Showing 1-24 of 49 items found in Arts & Culture
The original 1893 schoolhouse displays hundreds of original artifacts depicting immigrant turn-of-the-century life of families, businesses, and coal mines. Original items include the jailhouse iron doors, soccer trophies and bocce balls, coal mining tools, furniture and household items, old store supplies, Illinois coal reports, maps and plats, and plenty of family memories; there is something to interest everyone.
Step back into the 1950s in a representation of an original home with toys, dolls, books, clothes and furnishings of the era, in the first fully-planned post-World War II suburb.
Three floors of fun! Shop our 1st floor boutique, create in our upstairs art studio and upcycle with vintage soul re-sale in our lower level.
Park Forest Local History Collection and Archive. Documents, photographs, video, and newspapers on historic Park Forest, 1946. Some items are on the early history of the region. It is best to call ahead to speak to the archivist. Some information is available at the Park Forest Public Library.
The memorial's steel, five point star represents the branches of military service. The angle of the star reminds us of those who perished in the line of duty. The memorial also includes commemorative headstones of the first seven Oak Forest residents who died in combat.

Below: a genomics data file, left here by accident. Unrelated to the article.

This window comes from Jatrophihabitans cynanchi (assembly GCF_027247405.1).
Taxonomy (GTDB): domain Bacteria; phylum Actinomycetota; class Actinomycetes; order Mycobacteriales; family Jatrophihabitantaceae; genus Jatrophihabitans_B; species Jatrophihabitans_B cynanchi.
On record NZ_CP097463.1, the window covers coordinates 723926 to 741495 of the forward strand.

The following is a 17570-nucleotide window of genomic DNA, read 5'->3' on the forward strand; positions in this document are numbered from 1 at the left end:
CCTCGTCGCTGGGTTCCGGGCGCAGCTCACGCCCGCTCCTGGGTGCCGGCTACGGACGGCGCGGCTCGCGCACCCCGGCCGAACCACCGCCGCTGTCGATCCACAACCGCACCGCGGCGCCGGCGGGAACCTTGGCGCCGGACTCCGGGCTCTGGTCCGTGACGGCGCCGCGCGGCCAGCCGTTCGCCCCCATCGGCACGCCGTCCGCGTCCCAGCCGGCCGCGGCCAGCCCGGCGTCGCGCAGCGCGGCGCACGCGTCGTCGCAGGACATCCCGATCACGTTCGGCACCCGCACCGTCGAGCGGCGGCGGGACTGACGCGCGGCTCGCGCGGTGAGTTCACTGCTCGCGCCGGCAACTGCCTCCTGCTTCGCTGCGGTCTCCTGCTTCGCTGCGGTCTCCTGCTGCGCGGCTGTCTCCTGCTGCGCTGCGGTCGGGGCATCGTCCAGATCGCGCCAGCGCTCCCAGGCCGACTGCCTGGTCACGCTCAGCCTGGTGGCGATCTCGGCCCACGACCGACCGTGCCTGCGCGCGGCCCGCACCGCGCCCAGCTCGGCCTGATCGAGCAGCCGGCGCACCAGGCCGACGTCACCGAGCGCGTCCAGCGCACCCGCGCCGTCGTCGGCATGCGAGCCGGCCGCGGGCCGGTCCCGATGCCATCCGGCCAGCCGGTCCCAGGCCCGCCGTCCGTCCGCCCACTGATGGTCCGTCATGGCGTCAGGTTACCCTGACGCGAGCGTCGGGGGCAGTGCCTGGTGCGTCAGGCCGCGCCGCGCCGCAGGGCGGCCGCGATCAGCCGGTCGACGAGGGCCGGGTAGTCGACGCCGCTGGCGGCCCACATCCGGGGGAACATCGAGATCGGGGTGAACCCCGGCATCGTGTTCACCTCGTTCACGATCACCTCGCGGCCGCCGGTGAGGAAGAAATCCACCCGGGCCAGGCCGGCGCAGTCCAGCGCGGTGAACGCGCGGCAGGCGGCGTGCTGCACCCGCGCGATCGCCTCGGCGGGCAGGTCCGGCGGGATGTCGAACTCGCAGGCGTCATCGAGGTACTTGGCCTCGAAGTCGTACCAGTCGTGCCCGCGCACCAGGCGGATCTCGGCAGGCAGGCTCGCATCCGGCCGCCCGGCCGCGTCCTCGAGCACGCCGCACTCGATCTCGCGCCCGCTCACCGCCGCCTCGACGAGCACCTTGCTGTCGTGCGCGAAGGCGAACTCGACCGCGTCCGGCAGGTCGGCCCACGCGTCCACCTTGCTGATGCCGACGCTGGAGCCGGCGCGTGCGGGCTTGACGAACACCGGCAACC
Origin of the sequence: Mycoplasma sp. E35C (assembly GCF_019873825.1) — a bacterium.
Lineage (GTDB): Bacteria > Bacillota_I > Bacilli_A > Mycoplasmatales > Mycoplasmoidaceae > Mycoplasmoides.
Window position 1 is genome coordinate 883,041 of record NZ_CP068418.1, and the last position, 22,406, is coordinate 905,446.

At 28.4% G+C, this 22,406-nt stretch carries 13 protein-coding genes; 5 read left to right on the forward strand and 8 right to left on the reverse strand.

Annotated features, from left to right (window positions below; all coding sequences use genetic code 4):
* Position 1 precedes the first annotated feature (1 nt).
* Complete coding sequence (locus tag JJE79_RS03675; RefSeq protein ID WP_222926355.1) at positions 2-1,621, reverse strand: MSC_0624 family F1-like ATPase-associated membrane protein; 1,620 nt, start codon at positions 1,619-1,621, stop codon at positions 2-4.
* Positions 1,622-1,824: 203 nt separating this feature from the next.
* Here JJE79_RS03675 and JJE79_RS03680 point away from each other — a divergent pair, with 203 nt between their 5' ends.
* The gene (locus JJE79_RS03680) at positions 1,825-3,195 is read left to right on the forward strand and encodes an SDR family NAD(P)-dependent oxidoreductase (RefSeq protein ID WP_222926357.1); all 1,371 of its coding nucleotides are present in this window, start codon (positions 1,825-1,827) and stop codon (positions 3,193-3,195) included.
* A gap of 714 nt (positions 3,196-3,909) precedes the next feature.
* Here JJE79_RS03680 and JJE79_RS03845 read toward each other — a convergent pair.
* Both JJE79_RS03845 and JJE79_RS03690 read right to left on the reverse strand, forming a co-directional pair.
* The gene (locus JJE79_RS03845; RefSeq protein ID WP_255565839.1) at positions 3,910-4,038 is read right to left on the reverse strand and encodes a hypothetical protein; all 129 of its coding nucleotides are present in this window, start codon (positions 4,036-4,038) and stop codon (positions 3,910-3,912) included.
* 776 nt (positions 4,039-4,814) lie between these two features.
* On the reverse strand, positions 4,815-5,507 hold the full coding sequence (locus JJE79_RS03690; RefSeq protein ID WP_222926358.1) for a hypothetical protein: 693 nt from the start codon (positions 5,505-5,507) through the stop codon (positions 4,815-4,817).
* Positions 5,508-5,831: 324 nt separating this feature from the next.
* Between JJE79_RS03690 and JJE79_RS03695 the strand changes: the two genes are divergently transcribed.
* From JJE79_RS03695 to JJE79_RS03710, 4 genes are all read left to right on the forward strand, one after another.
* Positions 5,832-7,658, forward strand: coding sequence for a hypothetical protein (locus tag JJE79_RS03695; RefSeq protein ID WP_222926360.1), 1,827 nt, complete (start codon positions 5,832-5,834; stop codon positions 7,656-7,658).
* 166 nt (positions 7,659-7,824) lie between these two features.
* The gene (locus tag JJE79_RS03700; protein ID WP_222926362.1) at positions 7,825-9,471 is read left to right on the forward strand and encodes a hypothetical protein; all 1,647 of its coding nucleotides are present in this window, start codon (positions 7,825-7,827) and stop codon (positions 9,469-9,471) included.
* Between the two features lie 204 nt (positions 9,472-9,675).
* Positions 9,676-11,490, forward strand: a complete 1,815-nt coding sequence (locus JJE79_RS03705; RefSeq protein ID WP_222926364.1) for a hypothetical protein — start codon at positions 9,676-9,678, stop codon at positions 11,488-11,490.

SPAA THEATER is focused on providing quality stage plays and much need programs, such as their; CSI & Film Camps, Adult Acting, Writing & Speaking Classes, SPAA Master's Certification Classes, SPAA Children's Theater, SPAA Radio, SPAA TV and Much more! They are dedicated to providing, developing and enhancing "Edutainment" (Education & Entertainment) through programs, live productions and commitment to the surrounding communities.
Wholesome family entertainment with song, dance, and humor. Join us for lunch and dinner show packages.
The Tinley Park Veterans Memorial features benches along a parkway and is dedicated to Village Trustee Pat Rea, a retired U.S. Army Brigadier General.
Small museum with unique display areas and photographs of Frankfort memorabilia.
The Center for Performing Arts presents high-quality and affordable national touring acts, Chicago-based artists and community programs in genres from jazz to opera, dance, theatre and family favorites.
Bringing drama to the South Suburbs since 1931, The Drama Group is one of the oldest volunteer community theatres in the country. This drama group is a not-for-profit community theater.
This museum was established to preserve ethnic Slovenian heritage and honor the immigrants who settled the Joliet area.
The Manteno Historical Society Museum is headquartered in the Charles Skinner House, located in the center of Manteno. The opening of the Skinner House as a Museum took place in 1994. The first floor of the building has display areas of early 20th century living in the area. Of special interest is the medical display of items from the offices of Dr. Rouleau, Dr. Phipps, Dr. Malott, Dr. Thomas and Dr. Echevarria. Articles from Dr. Gagnon's dental office and pharmaceutical items from Hilsenhoff Drug Store have also been donated. The lower floor includes exhibit space, a kitchen and collections of archival materials. The upper floor presently houses a room commemorating Manteno war veterans featuring uniforms and memorabilia from WWI to the present.